It has been nearly two years since Jimmie Johnson last won a Cup race, but he’s back this weekend at Dover International Speedway, the site of his most recent victory.
Johnson won his 83rd career Cup race June 4, 2017, at Dover to tie him with Cale Yarborough for sixth on the career victory list. That win was Johnson’s 11th at Dover, most of any driver.
In the 69 races since, Johnson has four top-five finishes and 21 top-10 finishes. He’s led 149 laps during that time. His best finish since that last win is third. He placed third at the fall Dover race in 2017 and third at the spring Bristol race last year. His best finish this season is fifth at Texas. He has four top-10 finishes in the first 10 races of this year.
“The first couple of downforce races we were not where we needed to be,” Johnson said of this season. “I think we’ve kind of rallied back and put some speed in our cars and are going the right way. Based on performance, I would say we are at a ‘C’ but I know the distance we’ve made up here recently.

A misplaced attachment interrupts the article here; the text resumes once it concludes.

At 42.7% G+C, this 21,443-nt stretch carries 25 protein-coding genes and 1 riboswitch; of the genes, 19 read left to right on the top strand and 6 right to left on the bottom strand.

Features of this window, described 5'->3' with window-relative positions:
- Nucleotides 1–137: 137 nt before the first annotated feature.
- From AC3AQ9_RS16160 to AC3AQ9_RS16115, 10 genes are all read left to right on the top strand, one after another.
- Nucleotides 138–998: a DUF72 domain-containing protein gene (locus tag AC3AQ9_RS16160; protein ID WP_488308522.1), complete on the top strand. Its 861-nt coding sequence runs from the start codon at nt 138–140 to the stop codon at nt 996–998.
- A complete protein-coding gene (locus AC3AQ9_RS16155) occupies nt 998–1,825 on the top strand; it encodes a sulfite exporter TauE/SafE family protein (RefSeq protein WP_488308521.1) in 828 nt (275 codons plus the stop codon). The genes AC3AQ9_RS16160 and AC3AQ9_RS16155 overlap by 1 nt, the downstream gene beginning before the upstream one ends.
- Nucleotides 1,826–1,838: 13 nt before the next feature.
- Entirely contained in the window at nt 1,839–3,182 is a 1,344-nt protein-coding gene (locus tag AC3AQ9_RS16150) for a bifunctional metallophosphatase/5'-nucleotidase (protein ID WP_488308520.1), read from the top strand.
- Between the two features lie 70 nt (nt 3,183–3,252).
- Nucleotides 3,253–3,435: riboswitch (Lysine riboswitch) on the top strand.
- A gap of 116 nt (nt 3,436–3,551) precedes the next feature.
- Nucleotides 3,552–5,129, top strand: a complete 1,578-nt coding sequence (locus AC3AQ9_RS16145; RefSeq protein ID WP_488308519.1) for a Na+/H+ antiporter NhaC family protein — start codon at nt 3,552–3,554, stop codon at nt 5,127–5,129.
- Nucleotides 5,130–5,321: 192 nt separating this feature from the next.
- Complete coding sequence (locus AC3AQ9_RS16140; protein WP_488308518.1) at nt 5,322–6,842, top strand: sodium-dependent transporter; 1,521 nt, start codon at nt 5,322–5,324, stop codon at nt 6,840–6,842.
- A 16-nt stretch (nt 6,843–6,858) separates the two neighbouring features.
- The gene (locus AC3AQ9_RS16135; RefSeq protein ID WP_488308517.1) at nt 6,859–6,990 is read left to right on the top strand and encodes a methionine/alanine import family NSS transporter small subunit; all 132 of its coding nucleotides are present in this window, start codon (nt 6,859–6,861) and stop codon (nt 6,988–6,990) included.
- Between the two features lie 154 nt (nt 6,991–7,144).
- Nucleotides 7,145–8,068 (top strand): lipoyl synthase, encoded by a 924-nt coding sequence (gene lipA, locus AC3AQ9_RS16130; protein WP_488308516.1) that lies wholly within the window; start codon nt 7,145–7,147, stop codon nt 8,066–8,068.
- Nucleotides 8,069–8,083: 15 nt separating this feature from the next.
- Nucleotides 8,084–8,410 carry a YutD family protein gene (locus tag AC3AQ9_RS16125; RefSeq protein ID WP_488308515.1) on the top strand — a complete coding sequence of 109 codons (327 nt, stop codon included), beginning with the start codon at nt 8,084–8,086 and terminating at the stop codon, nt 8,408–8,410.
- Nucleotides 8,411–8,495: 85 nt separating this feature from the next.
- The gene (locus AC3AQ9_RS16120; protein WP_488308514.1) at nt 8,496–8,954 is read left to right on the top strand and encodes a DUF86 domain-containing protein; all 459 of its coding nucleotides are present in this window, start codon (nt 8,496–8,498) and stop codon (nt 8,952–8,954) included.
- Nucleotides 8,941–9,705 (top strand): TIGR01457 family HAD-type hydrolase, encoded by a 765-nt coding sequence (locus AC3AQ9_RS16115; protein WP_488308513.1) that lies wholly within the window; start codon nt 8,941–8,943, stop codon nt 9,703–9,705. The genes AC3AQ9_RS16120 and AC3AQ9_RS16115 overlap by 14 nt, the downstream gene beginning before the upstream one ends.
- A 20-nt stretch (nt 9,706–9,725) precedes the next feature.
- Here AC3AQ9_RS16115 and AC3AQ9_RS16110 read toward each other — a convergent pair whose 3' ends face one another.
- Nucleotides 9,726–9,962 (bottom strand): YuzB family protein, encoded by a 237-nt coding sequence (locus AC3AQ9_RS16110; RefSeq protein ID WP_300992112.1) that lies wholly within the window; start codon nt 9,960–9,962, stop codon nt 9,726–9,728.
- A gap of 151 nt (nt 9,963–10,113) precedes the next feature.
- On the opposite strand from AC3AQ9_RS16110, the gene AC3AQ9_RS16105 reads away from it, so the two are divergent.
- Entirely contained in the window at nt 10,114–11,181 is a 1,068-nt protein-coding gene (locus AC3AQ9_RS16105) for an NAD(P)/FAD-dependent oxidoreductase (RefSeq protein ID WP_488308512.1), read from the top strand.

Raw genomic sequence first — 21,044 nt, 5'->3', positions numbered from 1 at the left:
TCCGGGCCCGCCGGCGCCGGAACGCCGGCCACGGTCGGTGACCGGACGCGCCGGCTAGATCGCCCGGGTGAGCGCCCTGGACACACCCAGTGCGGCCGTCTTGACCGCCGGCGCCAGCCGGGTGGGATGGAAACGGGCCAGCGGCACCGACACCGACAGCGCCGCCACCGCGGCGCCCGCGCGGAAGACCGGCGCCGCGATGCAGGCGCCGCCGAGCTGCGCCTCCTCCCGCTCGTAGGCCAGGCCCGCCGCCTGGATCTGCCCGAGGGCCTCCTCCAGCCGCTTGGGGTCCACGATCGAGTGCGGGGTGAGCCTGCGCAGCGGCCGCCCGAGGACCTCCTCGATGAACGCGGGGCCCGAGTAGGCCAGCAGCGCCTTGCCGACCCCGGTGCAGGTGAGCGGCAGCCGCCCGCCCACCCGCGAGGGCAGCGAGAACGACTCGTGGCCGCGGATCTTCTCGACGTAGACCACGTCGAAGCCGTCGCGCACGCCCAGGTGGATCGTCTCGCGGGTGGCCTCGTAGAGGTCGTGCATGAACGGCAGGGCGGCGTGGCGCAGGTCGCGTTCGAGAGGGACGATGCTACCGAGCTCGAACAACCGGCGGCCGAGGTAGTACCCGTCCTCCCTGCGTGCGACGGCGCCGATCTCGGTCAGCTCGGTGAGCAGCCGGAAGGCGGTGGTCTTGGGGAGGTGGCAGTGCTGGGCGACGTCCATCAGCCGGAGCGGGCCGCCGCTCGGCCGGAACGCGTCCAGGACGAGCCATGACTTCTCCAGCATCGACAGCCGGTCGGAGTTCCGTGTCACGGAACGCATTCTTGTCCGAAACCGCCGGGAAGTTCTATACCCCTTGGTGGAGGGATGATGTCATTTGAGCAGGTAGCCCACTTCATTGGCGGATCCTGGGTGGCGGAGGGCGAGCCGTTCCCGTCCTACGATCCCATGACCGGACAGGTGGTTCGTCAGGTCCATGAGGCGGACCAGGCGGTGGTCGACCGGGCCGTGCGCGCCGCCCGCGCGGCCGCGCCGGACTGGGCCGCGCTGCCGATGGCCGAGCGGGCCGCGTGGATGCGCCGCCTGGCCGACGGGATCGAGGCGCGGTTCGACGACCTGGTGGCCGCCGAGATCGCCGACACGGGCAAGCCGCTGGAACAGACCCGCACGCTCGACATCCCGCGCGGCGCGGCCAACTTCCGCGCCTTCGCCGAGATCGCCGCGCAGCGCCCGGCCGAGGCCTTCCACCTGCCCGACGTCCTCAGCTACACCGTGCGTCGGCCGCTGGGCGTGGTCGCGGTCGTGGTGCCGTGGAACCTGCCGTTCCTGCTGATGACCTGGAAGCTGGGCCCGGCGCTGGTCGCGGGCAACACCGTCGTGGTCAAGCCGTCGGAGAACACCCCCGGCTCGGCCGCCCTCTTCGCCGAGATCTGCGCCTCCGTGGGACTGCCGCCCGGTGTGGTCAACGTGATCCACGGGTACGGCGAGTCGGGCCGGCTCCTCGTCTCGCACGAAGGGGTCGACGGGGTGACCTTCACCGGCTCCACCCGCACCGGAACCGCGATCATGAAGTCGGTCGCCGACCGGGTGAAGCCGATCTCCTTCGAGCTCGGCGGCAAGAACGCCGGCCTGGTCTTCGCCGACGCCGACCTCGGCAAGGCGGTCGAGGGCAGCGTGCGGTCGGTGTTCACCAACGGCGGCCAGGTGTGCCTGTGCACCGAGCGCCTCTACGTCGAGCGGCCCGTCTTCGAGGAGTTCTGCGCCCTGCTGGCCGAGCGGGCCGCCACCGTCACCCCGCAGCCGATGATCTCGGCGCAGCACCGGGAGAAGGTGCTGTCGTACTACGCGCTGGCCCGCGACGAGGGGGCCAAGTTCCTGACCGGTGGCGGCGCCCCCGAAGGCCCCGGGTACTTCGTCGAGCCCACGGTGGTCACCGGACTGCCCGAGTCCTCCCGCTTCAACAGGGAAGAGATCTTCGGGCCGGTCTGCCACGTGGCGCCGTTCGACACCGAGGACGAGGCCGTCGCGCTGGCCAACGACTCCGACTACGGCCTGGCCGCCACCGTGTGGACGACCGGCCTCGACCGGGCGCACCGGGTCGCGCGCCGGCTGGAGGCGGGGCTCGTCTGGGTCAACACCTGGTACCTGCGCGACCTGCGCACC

“If there’s an effort score, I want to score my team really high because we’re working really hard to get there. But at the end of the day, the results are results and we know we’ve got to get better. I feel like we’re headed into ‘B’ territory right now.”
Nazareth Speedway hosted what is now the Xfinity Series from 1988-2004 but has sat abandoned since. Martin Truex Jr. won the last NASCAR race there.
Police said that the boys, one age 14 and the other 15, showed up on Snapchat recorded by one of the boys at the scene as the fire burned. According to police, the story says that before the fire, one of the boys stole lighter fluid, a lighter and Jiffy Pop popcorn from a nearby supermarket. According to police, the boys attempted to heat the Jiffy Pop from the fire.